Oblateness has the effect of increasing the maximum deflection that can be attained by a point on the surface, relative to an unperturbed spherical *background* solution. Some points, such as the locus in the vicinity of the equator only lower in maximum deflection. In the vicinities of the poles, points gain in maximum deflection. In these cases the surface normal remains effectively radial. For intermediate points between a pole and the equator, the maximum deflection generally increases due
to tilt even if the compactness coordinate decreases, but also due to tilt, some images (either even or odd beyond some order) are also lost. This is because the maximum deflection depends on the ray direction aside from the angle subtended to the radial direction.

Note that for very compact stars with polar radius near the Schwarzschild photon sphere, higher order images need to graze closer and closer to the photon sphere to complete revolutions before scattering. If the surface is slightly oblate, then an opaque surface quickly truncates higher order images. Alas, for an oblate surface in this case to be valid in the ambient Schwarzschild spacetime, it would have to be effectively massless; it requires substantial rotation speed for such soft equations of state that lead to high compactness, which thus nullifies the Schwarzschild ambient spacetime and photon sphere. The issue of rotational deformation leading to a (highly compact) photosphere which lies within it’s own null future due to high (outgoing) ray curvature is somewhat of open problem to our knowledge but it is thought that the source matter curvature will always be too high to intercept outgoing rays that would otherwise scatter in the ambient spacetime in the absence of the opaque surface (private communication with the NICER collaboration light-curve SWG, Joonas Nättilä, and Juri Poutanen, July 2016, Seattle). Beyond this reasoning, it is not considered even mildly important for realistic experiements because the flux contribution from higher order images is so small and entirely dominated by other modelling inaccuracies.

Note that in principle, for a maximally compact toy equation of state (see, e.g., Lattimer 2015 and references therein), non-rotating scale-free solutions exist within the Schwarzschild photon sphere, but rather close to it, at \(R\approx1.41r_{\rm s}\).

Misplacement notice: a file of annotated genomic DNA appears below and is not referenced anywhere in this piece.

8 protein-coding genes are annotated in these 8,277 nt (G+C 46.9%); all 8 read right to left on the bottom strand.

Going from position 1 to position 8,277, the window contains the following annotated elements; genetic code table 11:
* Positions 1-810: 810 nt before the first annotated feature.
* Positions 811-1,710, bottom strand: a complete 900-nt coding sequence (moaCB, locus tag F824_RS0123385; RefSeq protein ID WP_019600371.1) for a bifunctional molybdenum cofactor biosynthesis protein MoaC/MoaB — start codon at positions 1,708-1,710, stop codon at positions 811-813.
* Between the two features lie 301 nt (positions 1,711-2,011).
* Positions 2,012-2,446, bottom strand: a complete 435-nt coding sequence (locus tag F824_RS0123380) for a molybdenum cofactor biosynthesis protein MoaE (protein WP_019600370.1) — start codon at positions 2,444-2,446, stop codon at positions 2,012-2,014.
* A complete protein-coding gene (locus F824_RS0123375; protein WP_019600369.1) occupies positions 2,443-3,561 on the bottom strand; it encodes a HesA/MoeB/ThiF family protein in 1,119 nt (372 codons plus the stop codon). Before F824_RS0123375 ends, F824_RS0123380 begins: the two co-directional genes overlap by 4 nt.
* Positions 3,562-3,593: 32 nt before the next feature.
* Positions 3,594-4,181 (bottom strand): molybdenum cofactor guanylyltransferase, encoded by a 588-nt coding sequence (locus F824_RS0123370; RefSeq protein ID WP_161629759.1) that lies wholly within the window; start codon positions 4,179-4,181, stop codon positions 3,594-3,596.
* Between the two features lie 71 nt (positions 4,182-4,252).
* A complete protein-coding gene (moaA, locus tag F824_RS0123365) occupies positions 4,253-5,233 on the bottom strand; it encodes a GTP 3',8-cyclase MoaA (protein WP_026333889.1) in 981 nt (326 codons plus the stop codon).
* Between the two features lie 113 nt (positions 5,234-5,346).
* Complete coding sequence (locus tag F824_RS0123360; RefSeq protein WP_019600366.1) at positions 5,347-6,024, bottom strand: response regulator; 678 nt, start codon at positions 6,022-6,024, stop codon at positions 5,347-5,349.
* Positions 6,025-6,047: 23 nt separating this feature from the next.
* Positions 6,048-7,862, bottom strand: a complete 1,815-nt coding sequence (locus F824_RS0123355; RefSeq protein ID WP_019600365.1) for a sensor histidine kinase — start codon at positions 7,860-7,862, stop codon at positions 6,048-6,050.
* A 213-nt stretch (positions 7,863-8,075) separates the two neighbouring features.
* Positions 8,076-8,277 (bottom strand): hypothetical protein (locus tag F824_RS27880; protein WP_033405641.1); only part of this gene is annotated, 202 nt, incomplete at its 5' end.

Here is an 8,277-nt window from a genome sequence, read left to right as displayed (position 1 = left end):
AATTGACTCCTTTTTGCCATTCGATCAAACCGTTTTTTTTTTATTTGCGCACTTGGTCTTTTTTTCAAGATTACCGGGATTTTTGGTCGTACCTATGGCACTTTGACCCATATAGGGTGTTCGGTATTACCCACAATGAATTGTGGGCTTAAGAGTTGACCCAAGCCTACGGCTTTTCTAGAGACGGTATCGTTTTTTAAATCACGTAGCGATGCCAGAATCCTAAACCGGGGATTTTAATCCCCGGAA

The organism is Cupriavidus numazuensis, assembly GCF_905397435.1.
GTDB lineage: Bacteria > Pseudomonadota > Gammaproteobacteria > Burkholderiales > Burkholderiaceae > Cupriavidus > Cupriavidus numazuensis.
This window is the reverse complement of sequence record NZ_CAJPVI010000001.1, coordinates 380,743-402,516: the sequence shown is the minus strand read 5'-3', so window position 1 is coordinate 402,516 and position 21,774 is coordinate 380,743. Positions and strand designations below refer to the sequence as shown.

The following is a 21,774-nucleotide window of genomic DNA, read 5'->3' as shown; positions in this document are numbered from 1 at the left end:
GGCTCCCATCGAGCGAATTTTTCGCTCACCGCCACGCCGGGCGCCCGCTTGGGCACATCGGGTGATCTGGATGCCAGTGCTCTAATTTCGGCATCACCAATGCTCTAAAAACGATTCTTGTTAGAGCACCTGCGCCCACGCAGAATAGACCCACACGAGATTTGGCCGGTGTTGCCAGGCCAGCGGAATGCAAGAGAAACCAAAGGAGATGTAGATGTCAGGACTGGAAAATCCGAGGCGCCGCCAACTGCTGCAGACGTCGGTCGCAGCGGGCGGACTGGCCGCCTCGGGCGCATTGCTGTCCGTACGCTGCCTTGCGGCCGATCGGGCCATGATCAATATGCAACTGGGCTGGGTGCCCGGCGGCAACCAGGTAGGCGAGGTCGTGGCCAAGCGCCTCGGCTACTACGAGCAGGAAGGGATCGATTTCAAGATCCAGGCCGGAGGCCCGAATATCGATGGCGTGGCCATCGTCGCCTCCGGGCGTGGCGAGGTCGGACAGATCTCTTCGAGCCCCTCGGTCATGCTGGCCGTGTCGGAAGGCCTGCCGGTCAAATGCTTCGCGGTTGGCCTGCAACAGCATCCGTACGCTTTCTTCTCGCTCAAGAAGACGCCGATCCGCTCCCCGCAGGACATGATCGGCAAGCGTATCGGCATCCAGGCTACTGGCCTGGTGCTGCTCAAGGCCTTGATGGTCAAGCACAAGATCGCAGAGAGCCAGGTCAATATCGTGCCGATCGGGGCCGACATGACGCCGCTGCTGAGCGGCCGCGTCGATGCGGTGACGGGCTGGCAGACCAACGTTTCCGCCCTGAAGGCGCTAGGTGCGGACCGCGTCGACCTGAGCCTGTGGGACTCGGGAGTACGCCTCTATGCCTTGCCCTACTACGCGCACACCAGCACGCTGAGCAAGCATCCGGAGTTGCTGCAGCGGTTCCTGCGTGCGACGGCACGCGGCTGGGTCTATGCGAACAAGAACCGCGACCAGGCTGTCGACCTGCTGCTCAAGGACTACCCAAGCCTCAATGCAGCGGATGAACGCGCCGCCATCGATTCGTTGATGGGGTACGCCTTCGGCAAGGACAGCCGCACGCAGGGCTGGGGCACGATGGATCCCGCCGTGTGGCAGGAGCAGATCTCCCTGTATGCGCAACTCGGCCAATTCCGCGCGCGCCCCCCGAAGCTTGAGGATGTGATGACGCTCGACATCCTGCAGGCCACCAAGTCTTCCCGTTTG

```
[44]:
```

```
spacetime['frequency'] = 205.0 # ~J0030+0451 spin
```

We’ll reset the mass so that the oblate surface lies entirely, and barely just outside ambient Schwarzschild photon sphere:

```
[45]:
```

```
star['mass'] = 2.695 # choose mass so that surface lies entirely, and barely just outside Schwarzschild photon sphere
```

```
[46]:
```

```
spacetime.R_r_s
```

```
[46]:
```

```
1.5077253212974875
```

```
[47]:
```

```
star.update()
```

```
[48]:
```

```
everywhere.time_invariant = True
```

```
[49]:
```

```
photosphere.integrate(energies=energies, threads=4)
```

```
[50]:
```

```
rtemp_int1 = np.tile(photosphere.signal[0][0], (1,len(everywhere.phases_in_cycles)))
```

```
[51]:
```

```
plot_2D_pulse(rtemp_int1,
x=everywhere.phases_in_cycles,
shift=np.array([0.0]),
y=energies,
num_rotations=1.0,
ylabel=r'Energy (keV)')
```

```
[77]:
```

```
everywhere.time_invariant = False # switches to xpsi/cellmesh/integrator.pyx
# a few cells from this one onwards were executed again, and thus their execution numbers
# are out of order, because this switch was forgotten at first
everywhere._integrator_toggle = False
```

```
[78]:
```

```
photosphere.integrate(energies=energies, threads=4)
```

```
[79]:
```

```
rtemp_int2 = photosphere.signal[0][0].copy()
```

```
[83]:
```

```
plot_2D_pulse((rtemp_int2, rtemp_int1),
x=everywhere.phases_in_cycles,
shift=(0.0, 0.0),
y=energies,
ylabel=r'Energy (keV)',
cm=cm.RdBu,
label=r"Pct. frac. diff.",
vmin=-0.05,
vmax=0.05,
num_rotations=1.0,
error=True,
normalise = False)
```

```
[56]:
```

```
everywhere._integrator_toggle = True # switch to final integrator that discretises surface, xpsi/cellmesh/integrator_for_azimuthal_invariance.pyx, for testing
```

```
[57]:
```

```
photosphere.integrate(energies=energies, threads=4)
```

```
[58]:
```

```
rtemp_int3 = photosphere.signal[0][0].copy()
```

```
[59]:
```

```
plot_2D_pulse((rtemp_int3, rtemp_int1),
x=everywhere.phases_in_cycles,
shift=(0.0, 0.0),
y=energies,
ylabel=r'Energy (keV)',
cm=cm.RdBu,
label=r"Pct. frac. diff.",
vmin=-0.01,
vmax=0.01,
num_rotations=1.0,
error=True,
normalise = False)
```

```
[84]:
```

```
plot_2D_pulse((rtemp_int3, rtemp_int2),
x=everywhere.phases_in_cycles,
shift=(0.0, 0.0),
y=energies,
ylabel=r'Energy (keV)',
cm=cm.RdBu,
label=r"Pct. frac. diff.",
vmin=-0.05,
vmax=0.05,
num_rotations=1.0,
error=True,
normalise = False)
```

```
[61]:
```

```
spacetime.a = 0.0 # spacetime spin parameter (~angular momentum)
spacetime.q = 0.0 # spacetime mass quadrupole moment
```

```
[62]:
```

```
photosphere.image(reimage = True,
reuse_ray_map = False,
energies = energies,
phases = everywhere.phases_in_cycles * _2pi,
sqrt_num_rays = 1024,
# squeeze rays towards limb where higher-order images are
image_plane_radial_increment_power=0.33,
threads = 4, # OpenMP
max_steps = 100000, # max number of steps per ray
epsrel_ray = 1.0e-12) # ray relative tolerance
```

```
Imaging the star...
Commencing ray tracing and imaging...
Ray tracing complete.
Ray set cached.